A format of exhibition where architecture is used as an active curatorial tool. It is architecture that selects the pieces to be commissioned, whether a chair or a lamp is necessary to communicate a certain message. It is also architecture that displays the pieces as to form a coherent narrative that they adopt when arranged to form a specific composition.
The narrative of the exhibition was based on the blueprint of an Auction Room: a few rows of chairs, lighting, a gavel, a rug, the ordinary light switches like in every space and a few decorative features to make the room feel more authentic. Fifteen designers were invited to design those components. Since they were staging a fake auction room, created entirely to serve the purpose of disintegrating itself across bids, they too were challenged to work around the theme of fake. They were asked to interpret the theme freely in its variations: fallacy, subversion, copy… and the results were surprising. Different perspectives originated a rich variation of ideas and designs.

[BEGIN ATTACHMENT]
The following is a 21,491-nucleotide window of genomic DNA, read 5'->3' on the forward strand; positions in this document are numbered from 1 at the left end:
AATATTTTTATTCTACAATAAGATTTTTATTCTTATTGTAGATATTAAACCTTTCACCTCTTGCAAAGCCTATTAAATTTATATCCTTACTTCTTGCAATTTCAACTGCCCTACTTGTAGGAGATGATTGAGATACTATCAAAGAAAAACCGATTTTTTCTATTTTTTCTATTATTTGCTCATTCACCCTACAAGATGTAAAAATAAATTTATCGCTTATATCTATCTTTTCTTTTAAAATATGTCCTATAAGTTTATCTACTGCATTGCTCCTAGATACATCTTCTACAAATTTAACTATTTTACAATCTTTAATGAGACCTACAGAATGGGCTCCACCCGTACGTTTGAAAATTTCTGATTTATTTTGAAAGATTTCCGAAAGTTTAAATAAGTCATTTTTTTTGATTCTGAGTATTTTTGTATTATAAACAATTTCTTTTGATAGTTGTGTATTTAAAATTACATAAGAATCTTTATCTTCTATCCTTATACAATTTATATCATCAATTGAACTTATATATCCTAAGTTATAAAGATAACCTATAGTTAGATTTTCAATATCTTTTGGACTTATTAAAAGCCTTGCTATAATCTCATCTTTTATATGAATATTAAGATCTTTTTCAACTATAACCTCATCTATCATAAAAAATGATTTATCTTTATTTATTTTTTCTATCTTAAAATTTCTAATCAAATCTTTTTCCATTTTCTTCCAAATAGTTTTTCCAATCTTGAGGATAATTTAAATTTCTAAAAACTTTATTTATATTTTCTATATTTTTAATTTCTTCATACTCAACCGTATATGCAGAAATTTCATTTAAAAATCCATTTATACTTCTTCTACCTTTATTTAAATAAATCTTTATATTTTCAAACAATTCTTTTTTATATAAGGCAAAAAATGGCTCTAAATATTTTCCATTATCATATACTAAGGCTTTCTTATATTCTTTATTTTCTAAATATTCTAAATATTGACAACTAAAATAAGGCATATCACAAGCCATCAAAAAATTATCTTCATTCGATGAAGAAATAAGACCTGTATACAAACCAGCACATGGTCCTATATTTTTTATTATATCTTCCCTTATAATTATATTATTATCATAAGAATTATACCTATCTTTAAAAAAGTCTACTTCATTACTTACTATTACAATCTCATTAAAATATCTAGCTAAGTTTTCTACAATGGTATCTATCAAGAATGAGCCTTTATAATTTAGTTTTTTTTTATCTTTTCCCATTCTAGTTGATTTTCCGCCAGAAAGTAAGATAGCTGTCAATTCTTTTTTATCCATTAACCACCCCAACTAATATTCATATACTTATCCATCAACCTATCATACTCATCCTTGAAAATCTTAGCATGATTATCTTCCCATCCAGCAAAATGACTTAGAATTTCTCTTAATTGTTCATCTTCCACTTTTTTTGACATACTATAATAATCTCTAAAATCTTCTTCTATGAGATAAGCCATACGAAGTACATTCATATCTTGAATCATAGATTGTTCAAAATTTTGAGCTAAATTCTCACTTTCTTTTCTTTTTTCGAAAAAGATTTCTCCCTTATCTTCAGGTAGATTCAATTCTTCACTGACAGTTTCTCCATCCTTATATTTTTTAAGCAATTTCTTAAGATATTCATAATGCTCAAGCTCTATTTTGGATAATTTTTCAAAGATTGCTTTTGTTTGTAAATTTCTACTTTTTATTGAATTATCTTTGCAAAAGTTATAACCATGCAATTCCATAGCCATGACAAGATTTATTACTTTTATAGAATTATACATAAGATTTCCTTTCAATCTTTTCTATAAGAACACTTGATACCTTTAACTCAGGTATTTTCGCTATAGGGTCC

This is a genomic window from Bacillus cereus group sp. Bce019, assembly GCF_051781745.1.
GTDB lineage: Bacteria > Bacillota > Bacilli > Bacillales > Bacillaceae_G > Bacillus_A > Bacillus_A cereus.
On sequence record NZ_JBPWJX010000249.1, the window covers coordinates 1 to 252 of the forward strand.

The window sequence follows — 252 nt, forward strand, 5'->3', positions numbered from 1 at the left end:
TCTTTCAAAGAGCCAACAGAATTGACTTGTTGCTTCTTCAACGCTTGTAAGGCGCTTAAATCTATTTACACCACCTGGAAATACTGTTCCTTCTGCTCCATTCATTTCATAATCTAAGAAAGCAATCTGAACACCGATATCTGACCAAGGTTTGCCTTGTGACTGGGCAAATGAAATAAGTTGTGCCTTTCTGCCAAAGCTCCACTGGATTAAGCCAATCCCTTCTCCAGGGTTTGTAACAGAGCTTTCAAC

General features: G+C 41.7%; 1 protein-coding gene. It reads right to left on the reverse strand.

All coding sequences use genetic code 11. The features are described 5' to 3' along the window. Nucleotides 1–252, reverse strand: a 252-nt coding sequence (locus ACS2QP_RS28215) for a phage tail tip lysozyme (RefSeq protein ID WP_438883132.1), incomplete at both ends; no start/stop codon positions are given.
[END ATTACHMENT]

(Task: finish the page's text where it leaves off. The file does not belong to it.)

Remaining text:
In the context of London Design Week it seemed urgent to make a comment on the economic purpose of many of the exhibitions that happen during its course. To do so, creating an auction room seemed rather effective, showing the pieces already serving their ultimate purpose: to be sold. Or the pieces pretending like they’re going to be sold. But actually they’re almost free. Swapping services is a common practice amongst designers, architects and artists, so swapping became the adopted currency. Anyone can join in and leave with a fantastic design piece.